xDimebagx - 202239
yewbic - 31904, 33796
ZeSoundResearchinc. - 147874
Filmmaking Process and Behind The Scenes
Here I outline in some detail the process I used to produce Dead Run, including some roadblocks, detours, and full stops I encountered along the way, and provide details found nowhere else about the film. Warning, spoiler alert. You might want to watch the film before reading further. As this was a project specifically designed to learn and experience as much about filmmaking as possible, much of the time developing this ~9 minute film was spent researching, studying, reading text books, watching tutorials on YouTube, reading software manuals, experimenting, talking to other filmmakers on professional forums, and in developing a workflow that would allow me to not only complete this film, but which was also repeatable. I'll get right to the heart of the matter and will provide links and references to many of the resources I found most helpful in hopes that it might be useful to others.
In developing this project, I had to be realistic in what could be accomplished given I would be doing nearly everything myself, by design. Although able to fund a much larger film project, I chose to do this with zero budget. With the exception of a few key pieces of HW added to my existing photographic inventory, the only cost in making this film was some awesome stage blood and paying the actress. I was focused on the technical aspects of filmmaking, not the scale. The story is presented visually and aurally through exposition, rather than through dialog. In fact, there are exactly five words of dialog in the film, four more than I scripted.
Once I had a general idea of what I wanted to shoot, I set out looking for locations. Living in the Chugach Mountains provided many options for shooting in various types of terrain; from barren, rocky, and sparse, to dense spruce and birch, fields of high grass, lush soft, mossy ground, to ground covered in crunchy lichen and dry leaves, and even along raging rivers. I found an area very close to home that had all of that and more, including bears, only about a 1.5 mile hike from the car.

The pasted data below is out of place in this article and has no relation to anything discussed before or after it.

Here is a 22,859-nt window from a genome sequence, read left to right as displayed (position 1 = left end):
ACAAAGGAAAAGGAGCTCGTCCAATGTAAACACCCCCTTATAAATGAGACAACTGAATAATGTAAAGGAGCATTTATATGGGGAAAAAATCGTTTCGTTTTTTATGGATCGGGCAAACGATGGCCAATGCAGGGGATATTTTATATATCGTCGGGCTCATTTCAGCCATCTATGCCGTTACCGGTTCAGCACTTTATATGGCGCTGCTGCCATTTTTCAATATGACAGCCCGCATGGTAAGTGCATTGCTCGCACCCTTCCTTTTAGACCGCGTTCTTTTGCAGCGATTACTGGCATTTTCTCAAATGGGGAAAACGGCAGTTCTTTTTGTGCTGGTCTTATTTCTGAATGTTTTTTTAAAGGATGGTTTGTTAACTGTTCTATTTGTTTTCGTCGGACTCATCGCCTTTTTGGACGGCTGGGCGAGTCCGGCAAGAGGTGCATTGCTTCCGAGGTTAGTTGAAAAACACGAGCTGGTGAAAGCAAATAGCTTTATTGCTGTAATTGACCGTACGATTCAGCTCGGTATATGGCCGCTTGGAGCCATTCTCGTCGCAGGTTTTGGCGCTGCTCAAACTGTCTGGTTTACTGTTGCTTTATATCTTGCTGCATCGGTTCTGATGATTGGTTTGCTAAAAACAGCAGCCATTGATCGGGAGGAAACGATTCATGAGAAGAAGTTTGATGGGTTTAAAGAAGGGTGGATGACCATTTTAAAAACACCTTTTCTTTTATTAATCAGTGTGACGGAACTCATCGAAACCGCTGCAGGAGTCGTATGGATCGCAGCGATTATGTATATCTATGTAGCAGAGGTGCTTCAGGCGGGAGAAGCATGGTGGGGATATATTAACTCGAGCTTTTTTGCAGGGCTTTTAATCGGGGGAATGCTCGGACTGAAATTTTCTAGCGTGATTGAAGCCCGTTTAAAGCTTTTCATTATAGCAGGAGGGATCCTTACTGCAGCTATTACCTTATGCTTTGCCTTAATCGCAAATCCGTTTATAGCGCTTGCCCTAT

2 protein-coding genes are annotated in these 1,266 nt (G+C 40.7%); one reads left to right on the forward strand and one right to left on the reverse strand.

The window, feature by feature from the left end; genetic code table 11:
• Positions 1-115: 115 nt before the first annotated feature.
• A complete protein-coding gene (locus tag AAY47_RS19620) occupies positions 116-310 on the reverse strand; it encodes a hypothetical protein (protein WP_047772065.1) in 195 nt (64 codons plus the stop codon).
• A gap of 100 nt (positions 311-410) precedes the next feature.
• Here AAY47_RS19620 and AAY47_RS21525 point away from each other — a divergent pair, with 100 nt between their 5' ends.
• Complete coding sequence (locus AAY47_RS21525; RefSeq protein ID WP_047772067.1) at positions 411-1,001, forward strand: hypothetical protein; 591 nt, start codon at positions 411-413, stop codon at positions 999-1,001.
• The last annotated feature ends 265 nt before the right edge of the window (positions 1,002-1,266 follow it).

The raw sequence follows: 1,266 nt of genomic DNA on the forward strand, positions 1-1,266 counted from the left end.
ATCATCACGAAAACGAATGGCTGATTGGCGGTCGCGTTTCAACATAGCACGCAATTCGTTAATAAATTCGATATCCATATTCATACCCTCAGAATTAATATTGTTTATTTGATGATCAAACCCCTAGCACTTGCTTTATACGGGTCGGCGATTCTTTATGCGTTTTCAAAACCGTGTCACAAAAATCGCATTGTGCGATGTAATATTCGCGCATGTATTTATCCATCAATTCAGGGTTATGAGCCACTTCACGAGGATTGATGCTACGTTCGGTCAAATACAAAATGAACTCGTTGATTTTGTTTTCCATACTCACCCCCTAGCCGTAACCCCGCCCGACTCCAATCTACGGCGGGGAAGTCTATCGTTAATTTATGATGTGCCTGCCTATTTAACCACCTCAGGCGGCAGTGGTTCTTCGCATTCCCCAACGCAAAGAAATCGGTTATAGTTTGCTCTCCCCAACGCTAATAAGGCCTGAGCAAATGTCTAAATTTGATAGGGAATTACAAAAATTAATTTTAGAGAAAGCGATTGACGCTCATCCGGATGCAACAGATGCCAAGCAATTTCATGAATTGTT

Leeann and I spent many hours hiking and exploring, noting all the many areas that were suitable for shooting, including GPS coordinates, helping me develop the details of the story I wanted to tell, which was intimately involved with the terrain. I knew I wanted a lot of running, so the area had to accommodate that, as well as the ability to shoot it. The area was in a valley, which would give us an extended shooting time each evening out of direct sunlight in order to facilitate the final dusk look I wanted for the film. As an experienced studio photographer, I knew how to light a scene, but I really had no desire to light any of this movie artificially. So I had to plan around available light.
The location notes helped me fill in details of the story based upon the terrain in which I planned to shoot. The antagonist was not only within and after the protagonist, but was also the terrain itself. By this time I had decided on Paisley for the protagonist. She was fit, athletic, and had years of dance and stage experience. I did not write a formal script since I had the entire story in my head. We decided to do a rehearsal shoot with Paisley, not only to give her a chance to get a feel for what we were asking of her, but also for me to see what she was capable of and to figure out how I was going to shoot it.
We spent several hours one drizzly afternoon shooting Paisley on location, trying out ideas, and working out the details. I used a Glidecam 4000 HD steadicam with my DSLR and shot entirely hand-held, and decided that it would be the best (and most efficient) way to shoot the film. I could rest it on the ground for slower shots, and even shoot inverted for low angle shots. I edited the raw footage together and we all watched it, taking note of what worked and what didn't, and what shots we would need to rehearse and pay special attention to during production. Some of this footage is provided in the BTS Rehearsal video below.
I created a detailed shot list that included much of the information that a script would have contained (i.e., actor's business), given there was no dialog. The film was broken into 7 scenes, which I called: Dense Forest Wood, Rough Terrain, The River, The Fall, The Shelter, Rock Garden, and Capture, and consisted of nearly 80 different shots, some of which were tagged as optional. This did not include the pick-up point-of-view (POV) shots that would be needed in the edit which I could do after the shoot with Paisley. The shot list included Scene/Shot/Take number, type of shot (WS, MS, CU, etc.), any continuity concerns, GPS waypoint, the action to be shot, which mics were used (lavalier, shotgun), FPS, camera position, height, direction, and angle, focal length, shutter angle and apertures expected. Each shot also contained additional descriptive language for Paisley to guide her acting.